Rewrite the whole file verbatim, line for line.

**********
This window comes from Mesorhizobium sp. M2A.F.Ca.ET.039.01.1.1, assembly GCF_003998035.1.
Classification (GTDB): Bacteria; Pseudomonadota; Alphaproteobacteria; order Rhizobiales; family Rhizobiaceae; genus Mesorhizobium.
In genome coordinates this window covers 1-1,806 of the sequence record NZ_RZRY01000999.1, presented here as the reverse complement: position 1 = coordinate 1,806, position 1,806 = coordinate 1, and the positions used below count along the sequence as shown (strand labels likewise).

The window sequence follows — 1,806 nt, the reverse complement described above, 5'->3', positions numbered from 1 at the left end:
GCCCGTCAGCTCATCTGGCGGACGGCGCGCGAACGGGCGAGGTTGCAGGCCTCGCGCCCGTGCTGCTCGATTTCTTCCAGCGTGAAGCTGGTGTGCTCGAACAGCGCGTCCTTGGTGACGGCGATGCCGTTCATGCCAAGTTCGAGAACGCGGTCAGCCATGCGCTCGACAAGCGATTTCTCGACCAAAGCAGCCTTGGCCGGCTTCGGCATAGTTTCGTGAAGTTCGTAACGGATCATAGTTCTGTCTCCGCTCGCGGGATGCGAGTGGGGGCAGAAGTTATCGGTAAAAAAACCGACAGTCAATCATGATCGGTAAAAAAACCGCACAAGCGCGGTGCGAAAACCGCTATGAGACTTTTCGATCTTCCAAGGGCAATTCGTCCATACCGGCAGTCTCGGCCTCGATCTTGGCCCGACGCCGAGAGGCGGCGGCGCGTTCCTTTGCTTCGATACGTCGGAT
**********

This window comes from Mesorhizobium sp. M2A.F.Ca.ET.039.01.1.1, assembly GCF_003998035.1.
Classification (GTDB): Bacteria; Pseudomonadota; Alphaproteobacteria; order Rhizobiales; family Rhizobiaceae; genus Mesorhizobium.
In genome coordinates this window covers 1-1,806 of the sequence record NZ_RZRY01000999.1, presented here as the reverse complement: position 1 = coordinate 1,806, position 1,806 = coordinate 1, and the positions used below count along the sequence as shown (strand labels likewise).

The window sequence follows — 1,806 nt, the reverse complement described above, 5'->3', positions numbered from 1 at the left end:
GCCCGTCAGCTCATCTGGCGGACGGCGCGCGAACGGGCGAGGTTGCAGGCCTCGCGCCCGTGCTGCTCGATTTCTTCCAGCGTGAAGCTGGTGTGCTCGAACAGCGCGTCCTTGGTGACGGCGATGCCGTTCATGCCAAGTTCGAGAACGCGGTCAGCCATGCGCTCGACAAGCGATTTCTCGACCAAAGCAGCCTTGGCCGGCTTCGGCATAGTTTCGTGAAGTTCGTAACGGATCATAGTTCTGTCTCCGCTCGCGGGATGCGAGTGGGGGCAGAAGTTATCGGTAAAAAAACCGACAGTCAATCATGATCGGTAAAAAAACCGCACAAGCGCGGTGCGAAAACCGCTATGAGACTTTTCGATCTTCCAAGGGCAATTCGTCCATACCGGCAGTCTCGGCCTCGATCTTGGCCCGACGCCGAGAGGCGGCGGCGCGTTCCTTTGCTTCGATACGTCGGAT